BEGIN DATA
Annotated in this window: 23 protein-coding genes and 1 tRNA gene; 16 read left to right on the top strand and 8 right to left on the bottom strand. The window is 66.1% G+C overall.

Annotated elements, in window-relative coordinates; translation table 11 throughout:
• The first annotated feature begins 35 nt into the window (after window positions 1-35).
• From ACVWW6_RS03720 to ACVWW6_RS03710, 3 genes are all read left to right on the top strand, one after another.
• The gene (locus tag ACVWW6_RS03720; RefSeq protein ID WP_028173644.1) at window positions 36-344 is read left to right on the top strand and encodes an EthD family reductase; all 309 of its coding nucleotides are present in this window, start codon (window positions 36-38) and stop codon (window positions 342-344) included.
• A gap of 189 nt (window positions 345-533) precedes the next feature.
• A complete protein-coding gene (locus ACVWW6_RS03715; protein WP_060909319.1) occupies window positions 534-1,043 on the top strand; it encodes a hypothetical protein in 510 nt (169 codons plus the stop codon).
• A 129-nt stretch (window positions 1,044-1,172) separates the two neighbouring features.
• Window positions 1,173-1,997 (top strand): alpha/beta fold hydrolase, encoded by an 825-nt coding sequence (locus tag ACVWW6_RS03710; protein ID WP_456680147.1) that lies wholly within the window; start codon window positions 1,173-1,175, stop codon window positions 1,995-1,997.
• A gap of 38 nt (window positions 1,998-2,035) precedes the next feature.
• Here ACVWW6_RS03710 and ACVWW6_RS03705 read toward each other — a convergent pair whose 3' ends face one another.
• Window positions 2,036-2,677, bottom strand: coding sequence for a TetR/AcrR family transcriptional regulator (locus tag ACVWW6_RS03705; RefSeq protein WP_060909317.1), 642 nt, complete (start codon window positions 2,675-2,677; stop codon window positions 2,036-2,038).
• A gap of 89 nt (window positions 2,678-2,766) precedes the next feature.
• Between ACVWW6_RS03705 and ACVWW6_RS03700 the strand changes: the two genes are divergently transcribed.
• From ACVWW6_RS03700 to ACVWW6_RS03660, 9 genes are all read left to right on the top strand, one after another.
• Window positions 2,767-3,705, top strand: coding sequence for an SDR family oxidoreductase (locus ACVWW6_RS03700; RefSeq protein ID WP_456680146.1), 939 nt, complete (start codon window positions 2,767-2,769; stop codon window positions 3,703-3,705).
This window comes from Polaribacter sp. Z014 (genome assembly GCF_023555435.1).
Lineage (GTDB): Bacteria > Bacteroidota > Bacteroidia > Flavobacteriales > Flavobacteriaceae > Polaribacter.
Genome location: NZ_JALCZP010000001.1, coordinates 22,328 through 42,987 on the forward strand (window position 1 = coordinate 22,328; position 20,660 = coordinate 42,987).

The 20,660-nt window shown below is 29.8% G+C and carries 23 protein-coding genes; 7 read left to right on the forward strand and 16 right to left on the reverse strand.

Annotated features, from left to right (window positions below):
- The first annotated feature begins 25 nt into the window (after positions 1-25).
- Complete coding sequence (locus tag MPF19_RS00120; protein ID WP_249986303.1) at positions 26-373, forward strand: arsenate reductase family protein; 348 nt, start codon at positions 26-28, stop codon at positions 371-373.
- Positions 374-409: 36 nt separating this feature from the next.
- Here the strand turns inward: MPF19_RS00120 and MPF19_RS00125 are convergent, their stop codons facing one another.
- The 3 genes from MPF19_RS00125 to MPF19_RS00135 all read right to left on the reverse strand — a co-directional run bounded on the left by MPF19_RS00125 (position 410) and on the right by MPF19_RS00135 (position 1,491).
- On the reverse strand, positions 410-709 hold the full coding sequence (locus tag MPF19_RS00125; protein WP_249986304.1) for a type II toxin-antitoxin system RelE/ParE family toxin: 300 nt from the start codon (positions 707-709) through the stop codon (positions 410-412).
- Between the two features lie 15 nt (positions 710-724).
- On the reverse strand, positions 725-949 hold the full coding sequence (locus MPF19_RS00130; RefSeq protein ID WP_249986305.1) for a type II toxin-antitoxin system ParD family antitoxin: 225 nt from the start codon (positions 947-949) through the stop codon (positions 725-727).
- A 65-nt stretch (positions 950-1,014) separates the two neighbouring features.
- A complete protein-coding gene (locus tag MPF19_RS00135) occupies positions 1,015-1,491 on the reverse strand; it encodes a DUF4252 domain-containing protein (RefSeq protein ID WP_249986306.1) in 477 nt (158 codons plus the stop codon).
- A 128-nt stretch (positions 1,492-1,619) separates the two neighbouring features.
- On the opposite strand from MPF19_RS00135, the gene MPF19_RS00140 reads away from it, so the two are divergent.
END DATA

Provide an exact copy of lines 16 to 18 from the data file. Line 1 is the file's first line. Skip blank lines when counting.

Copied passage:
• Window positions 2,767-3,705, top strand: coding sequence for an SDR family oxidoreductase (locus ACVWW6_RS03700; RefSeq protein ID WP_456680146.1), 939 nt, complete (start codon window positions 2,767-2,769; stop codon window positions 3,703-3,705).
This window comes from Polaribacter sp. Z014 (genome assembly GCF_023555435.1).
Lineage (GTDB): Bacteria > Bacteroidota > Bacteroidia > Flavobacteriales > Flavobacteriaceae > Polaribacter.